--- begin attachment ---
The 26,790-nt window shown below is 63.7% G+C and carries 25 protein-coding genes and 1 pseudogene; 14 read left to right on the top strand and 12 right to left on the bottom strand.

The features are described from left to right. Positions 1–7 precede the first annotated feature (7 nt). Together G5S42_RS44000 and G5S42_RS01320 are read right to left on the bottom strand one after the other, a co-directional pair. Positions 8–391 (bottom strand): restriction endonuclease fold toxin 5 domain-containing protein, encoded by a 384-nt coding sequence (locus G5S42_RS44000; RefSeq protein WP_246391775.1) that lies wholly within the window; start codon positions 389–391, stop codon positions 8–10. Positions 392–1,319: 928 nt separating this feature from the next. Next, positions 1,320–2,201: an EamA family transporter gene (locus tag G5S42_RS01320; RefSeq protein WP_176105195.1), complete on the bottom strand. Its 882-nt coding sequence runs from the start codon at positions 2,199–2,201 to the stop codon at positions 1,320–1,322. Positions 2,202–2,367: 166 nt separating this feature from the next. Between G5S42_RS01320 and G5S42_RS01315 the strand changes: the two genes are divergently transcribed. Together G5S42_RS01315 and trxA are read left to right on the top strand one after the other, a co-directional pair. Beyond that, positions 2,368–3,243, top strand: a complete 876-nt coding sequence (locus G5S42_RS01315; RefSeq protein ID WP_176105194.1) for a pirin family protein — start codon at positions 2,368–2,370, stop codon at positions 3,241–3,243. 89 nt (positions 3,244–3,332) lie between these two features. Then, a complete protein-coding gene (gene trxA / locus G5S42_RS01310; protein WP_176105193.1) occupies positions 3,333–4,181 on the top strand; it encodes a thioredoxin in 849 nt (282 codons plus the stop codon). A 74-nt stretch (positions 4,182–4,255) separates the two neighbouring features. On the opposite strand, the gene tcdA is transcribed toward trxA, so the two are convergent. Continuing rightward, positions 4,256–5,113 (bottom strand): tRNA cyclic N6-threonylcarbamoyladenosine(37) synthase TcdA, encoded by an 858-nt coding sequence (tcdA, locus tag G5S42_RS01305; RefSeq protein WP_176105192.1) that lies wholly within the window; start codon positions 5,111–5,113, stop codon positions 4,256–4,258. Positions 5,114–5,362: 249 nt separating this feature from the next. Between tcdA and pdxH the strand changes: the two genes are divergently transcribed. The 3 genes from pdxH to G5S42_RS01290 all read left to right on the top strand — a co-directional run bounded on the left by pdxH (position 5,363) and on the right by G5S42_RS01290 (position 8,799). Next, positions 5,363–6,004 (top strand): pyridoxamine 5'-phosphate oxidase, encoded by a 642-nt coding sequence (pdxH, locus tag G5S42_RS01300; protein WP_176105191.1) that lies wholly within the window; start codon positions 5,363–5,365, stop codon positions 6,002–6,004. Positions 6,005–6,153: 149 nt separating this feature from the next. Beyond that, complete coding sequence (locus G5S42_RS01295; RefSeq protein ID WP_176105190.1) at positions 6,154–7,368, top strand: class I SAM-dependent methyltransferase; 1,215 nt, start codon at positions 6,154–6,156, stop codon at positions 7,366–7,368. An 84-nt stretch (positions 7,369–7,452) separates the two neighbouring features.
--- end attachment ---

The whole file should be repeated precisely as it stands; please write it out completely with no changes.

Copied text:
The 26,790-nt window shown below is 63.7% G+C and carries 25 protein-coding genes and 1 pseudogene; 14 read left to right on the top strand and 12 right to left on the bottom strand.

The features are described from left to right. Positions 1–7 precede the first annotated feature (7 nt). Together G5S42_RS44000 and G5S42_RS01320 are read right to left on the bottom strand one after the other, a co-directional pair. Positions 8–391 (bottom strand): restriction endonuclease fold toxin 5 domain-containing protein, encoded by a 384-nt coding sequence (locus G5S42_RS44000; RefSeq protein WP_246391775.1) that lies wholly within the window; start codon positions 389–391, stop codon positions 8–10. Positions 392–1,319: 928 nt separating this feature from the next. Next, positions 1,320–2,201: an EamA family transporter gene (locus tag G5S42_RS01320; RefSeq protein WP_176105195.1), complete on the bottom strand. Its 882-nt coding sequence runs from the start codon at positions 2,199–2,201 to the stop codon at positions 1,320–1,322. Positions 2,202–2,367: 166 nt separating this feature from the next. Between G5S42_RS01320 and G5S42_RS01315 the strand changes: the two genes are divergently transcribed. Together G5S42_RS01315 and trxA are read left to right on the top strand one after the other, a co-directional pair. Beyond that, positions 2,368–3,243, top strand: a complete 876-nt coding sequence (locus G5S42_RS01315; RefSeq protein ID WP_176105194.1) for a pirin family protein — start codon at positions 2,368–2,370, stop codon at positions 3,241–3,243. 89 nt (positions 3,244–3,332) lie between these two features. Then, a complete protein-coding gene (gene trxA / locus G5S42_RS01310; protein WP_176105193.1) occupies positions 3,333–4,181 on the top strand; it encodes a thioredoxin in 849 nt (282 codons plus the stop codon). A 74-nt stretch (positions 4,182–4,255) separates the two neighbouring features. On the opposite strand, the gene tcdA is transcribed toward trxA, so the two are convergent. Continuing rightward, positions 4,256–5,113 (bottom strand): tRNA cyclic N6-threonylcarbamoyladenosine(37) synthase TcdA, encoded by an 858-nt coding sequence (tcdA, locus tag G5S42_RS01305; RefSeq protein WP_176105192.1) that lies wholly within the window; start codon positions 5,111–5,113, stop codon positions 4,256–4,258. Positions 5,114–5,362: 249 nt separating this feature from the next. Between tcdA and pdxH the strand changes: the two genes are divergently transcribed. The 3 genes from pdxH to G5S42_RS01290 all read left to right on the top strand — a co-directional run bounded on the left by pdxH (position 5,363) and on the right by G5S42_RS01290 (position 8,799). Next, positions 5,363–6,004 (top strand): pyridoxamine 5'-phosphate oxidase, encoded by a 642-nt coding sequence (pdxH, locus tag G5S42_RS01300; protein WP_176105191.1) that lies wholly within the window; start codon positions 5,363–5,365, stop codon positions 6,002–6,004. Positions 6,005–6,153: 149 nt separating this feature from the next. Beyond that, complete coding sequence (locus G5S42_RS01295; RefSeq protein ID WP_176105190.1) at positions 6,154–7,368, top strand: class I SAM-dependent methyltransferase; 1,215 nt, start codon at positions 6,154–6,156, stop codon at positions 7,366–7,368. An 84-nt stretch (positions 7,369–7,452) separates the two neighbouring features.